Archives

Revision for “Archives” created on July 31, 2019 @ 10:27:00

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Archives
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<span style="font-weight: 400;">Friday July 19</span> <span style="font-weight: 400;">Breakout session 3, 2:30- 3:45pm</span> <span style="font-weight: 400;">Session name: </span><span style="font-weight: 400;">Archives, primary source documents with zines, zines as primary source</span> <span style="font-weight: 400;">Facilitator: Deana</span> <span style="font-weight: 400;">Note taker: Juli</span> <span style="font-weight: 400;">Public lib collection, but may be moving more archival</span> <span style="font-weight: 400;">Local history class/liaison with Hist Dept</span> <span style="font-weight: 400;">Funding with Teaching with Primary Sources, Lib of Congress</span> <span style="font-weight: 400;">How are people using zines as a primary sources?</span> <ul> <li style="font-weight: 400;"><span style="font-weight: 400;">History of the Book course- the professor is connected to the library, and is enthusiastic about Special Collections. Zines are a week in this course (along with the comics collection)</span> <ul> <li style="font-weight: 400;"><span style="font-weight: 400;">This brings in the history of zines, perspectives that zines bring to the table</span></li> <li style="font-weight: 400;"><span style="font-weight: 400;">Talks about ethics of having zines in the library</span></li> <li style="font-weight: 400;"><span style="font-weight: 400;">Students relate to/ identify with zines in ways they might not with other history of books</span></li> </ul> </li> <li style="font-weight: 400;"><span style="font-weight: 400;">In the public library zines are viewed as ephemeral, and it is hard to connect the dots that zines are worthy of being kept and have enduring value</span> <ul> <li style="font-weight: 400;"><span style="font-weight: 400;">Had to bargain that in order to catalog the collection, they had to weed the collection. But sent it to the local university, to be archived</span></li> </ul> </li> <li style="font-weight: 400;"><span style="font-weight: 400;">“Sneaking” zines into other instruction methods-- make zines on the same level as other materials like newspapers, letters, etc</span></li> <li style="font-weight: 400;"><span style="font-weight: 400;">Pairing decolonization zines with letters from early missionary efforts (colonization). How do these items speak to each other, and how are the effects felt across space and time?</span></li> </ul> &nbsp; <ul> <li style="font-weight: 400;"><span style="font-weight: 400;">How to bring zines into the archives when the students can’t get to the archiving. Digitized zines! QZAP is a great resources </span></li> </ul> &nbsp; <ul> <li style="font-weight: 400;"><span style="font-weight: 400;">Zines as a way to remix archives! (in the same vein as the subversive nature of zines)</span> <ul> <li style="font-weight: 400;"><span style="font-weight: 400;">AMAZING zine “Whatever Happened to Emma Crawford?” using the primary sources, telling the story, a way to pitch to professors</span></li> <li style="font-weight: 400;"><span style="font-weight: 400;">Could be applicable as a public history session (or a way to engage with the public and make them interested in history)</span></li> <li style="font-weight: 400;"><span style="font-weight: 400;">This zines uses primary sources, but zine-i-fies them (see pictures)</span></li> <li style="font-weight: 400;"><span style="font-weight: 400;">Using zines to allow buy-in in the archive, to empower folks to visit the archives, or feel ownership of the material</span></li> <li style="font-weight: 400;"><span style="font-weight: 400;">To get folks to relate to a zine, they need to feel connected</span> <ul> <li style="font-weight: 400;"><span style="font-weight: 400;">How to use perzines as a valuable story</span> <ul> <li style="font-weight: 400;"><span style="font-weight: 400;">Programming</span></li> </ul> </li> </ul> </li> </ul> </li> <li style="font-weight: 400;"><span style="font-weight: 400;">Feelings around using zine makers who are still alive, being used in the classroom. Would someone be weirded out by this?</span> <ul> <li style="font-weight: 400;"><span style="font-weight: 400;">RADICAL EMPATHY-- feminist ethics of care. The archivist has an affective responsibility toward their users, donors. Who should an archivist be responsible and sensitive to? (Zine makers)</span></li> <li style="font-weight: 400;"><span style="font-weight: 400;">How do we consider the creator? Taking items out of the collections</span> <ul> <li style="font-weight: 400;"><span style="font-weight: 400;">Shifting the idea about keeping everything. We can’t and we really shouldn’t try. If someone wants to be forgotten, that is their right. It’s tricky to navigate. Zine creators probably don’t have a claim to having the item removed, but archivists have a higher ethical obligation. </span></li> </ul> </li> </ul> </li> <li style="font-weight: 400;"><span style="font-weight: 400;">How to acquire older zines, locally? </span> <ul> <li style="font-weight: 400;"><span style="font-weight: 400;">Build a relationship with zine people and ask, buy or donate. </span></li> <li style="font-weight: 400;"><span style="font-weight: 400;">How to talk about institutional trust with punks and DIY community</span></li> <li style="font-weight: 400;"><span style="font-weight: 400;">Be sure to reach outside your circle. </span></li> </ul> </li> </ul> &nbsp;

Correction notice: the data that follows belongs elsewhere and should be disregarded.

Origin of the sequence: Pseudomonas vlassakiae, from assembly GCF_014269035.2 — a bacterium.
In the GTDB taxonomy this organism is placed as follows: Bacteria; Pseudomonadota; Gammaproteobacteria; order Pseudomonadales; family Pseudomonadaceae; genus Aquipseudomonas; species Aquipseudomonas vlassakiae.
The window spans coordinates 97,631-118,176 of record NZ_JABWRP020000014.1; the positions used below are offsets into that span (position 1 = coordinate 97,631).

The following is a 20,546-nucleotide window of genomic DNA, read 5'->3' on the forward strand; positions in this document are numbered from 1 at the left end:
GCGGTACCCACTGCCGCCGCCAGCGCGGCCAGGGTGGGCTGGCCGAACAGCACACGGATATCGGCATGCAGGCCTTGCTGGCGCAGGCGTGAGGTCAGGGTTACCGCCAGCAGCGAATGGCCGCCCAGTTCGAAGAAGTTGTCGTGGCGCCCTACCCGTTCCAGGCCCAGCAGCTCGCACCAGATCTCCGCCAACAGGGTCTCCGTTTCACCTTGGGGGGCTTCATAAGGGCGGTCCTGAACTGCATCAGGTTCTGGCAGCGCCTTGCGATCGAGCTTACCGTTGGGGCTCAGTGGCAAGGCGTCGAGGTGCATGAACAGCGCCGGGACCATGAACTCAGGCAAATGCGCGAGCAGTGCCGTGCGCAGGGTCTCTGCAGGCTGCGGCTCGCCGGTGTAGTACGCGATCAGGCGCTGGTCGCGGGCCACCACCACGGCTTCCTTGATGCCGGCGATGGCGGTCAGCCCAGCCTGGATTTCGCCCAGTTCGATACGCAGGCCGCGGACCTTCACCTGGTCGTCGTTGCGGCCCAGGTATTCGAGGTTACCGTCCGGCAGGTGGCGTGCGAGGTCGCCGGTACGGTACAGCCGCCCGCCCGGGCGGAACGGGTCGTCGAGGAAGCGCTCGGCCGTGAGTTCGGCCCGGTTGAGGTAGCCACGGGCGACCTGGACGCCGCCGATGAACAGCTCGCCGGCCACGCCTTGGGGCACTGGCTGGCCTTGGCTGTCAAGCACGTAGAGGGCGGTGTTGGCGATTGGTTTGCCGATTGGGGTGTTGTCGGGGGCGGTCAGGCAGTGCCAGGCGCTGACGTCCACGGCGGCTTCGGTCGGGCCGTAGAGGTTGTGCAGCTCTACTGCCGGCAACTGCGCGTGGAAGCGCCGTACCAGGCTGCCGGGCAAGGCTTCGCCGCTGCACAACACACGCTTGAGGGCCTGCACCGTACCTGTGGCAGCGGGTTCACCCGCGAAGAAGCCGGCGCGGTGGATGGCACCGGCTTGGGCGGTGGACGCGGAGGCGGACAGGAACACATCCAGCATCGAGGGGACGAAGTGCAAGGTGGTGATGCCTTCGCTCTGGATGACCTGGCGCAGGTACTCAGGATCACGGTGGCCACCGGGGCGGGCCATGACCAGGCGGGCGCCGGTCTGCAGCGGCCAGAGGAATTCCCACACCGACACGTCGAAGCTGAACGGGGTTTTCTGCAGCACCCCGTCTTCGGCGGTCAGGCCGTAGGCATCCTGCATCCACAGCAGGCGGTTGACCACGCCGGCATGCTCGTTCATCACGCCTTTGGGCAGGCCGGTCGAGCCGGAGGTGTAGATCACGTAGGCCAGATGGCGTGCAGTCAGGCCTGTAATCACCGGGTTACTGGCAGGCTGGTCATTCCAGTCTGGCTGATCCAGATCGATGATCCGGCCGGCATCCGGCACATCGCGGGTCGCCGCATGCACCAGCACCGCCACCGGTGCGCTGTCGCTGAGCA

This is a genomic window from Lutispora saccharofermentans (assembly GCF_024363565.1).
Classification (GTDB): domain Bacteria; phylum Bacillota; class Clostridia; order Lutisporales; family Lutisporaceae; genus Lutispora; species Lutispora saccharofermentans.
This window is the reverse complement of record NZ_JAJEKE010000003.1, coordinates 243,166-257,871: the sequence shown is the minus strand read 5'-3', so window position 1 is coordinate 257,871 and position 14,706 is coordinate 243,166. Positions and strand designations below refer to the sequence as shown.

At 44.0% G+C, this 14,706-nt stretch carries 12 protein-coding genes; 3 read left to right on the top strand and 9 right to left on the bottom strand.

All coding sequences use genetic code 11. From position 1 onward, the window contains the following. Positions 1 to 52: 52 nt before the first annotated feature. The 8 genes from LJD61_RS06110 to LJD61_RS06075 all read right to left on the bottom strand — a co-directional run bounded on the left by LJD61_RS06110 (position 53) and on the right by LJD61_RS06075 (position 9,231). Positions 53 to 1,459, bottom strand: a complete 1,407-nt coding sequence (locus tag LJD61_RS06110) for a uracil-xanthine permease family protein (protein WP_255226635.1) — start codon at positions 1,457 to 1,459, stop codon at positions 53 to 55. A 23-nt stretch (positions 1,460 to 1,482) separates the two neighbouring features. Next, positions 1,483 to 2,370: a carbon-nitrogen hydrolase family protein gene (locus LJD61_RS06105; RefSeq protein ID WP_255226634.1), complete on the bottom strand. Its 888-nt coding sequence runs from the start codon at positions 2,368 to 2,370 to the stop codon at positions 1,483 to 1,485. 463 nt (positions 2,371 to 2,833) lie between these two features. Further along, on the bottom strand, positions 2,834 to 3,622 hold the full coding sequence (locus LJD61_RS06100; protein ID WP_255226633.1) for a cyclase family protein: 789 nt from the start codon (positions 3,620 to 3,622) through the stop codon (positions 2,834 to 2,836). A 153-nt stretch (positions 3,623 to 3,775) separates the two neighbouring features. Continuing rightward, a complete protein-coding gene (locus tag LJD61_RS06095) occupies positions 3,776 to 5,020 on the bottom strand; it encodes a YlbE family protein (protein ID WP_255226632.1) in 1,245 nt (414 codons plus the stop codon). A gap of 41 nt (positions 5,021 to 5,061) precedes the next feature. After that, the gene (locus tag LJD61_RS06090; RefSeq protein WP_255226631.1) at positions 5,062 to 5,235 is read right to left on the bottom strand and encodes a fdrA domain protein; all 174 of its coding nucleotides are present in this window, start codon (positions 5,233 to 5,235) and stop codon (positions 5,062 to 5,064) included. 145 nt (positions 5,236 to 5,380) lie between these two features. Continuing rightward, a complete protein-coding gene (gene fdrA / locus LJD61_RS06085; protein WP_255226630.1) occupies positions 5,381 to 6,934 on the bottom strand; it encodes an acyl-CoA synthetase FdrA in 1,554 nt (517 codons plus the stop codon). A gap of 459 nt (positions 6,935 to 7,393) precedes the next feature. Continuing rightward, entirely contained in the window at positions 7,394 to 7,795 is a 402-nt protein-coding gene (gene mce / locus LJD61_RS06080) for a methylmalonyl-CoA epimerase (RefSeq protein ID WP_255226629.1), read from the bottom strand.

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July 31, 2019 @ 10:27:00 Juli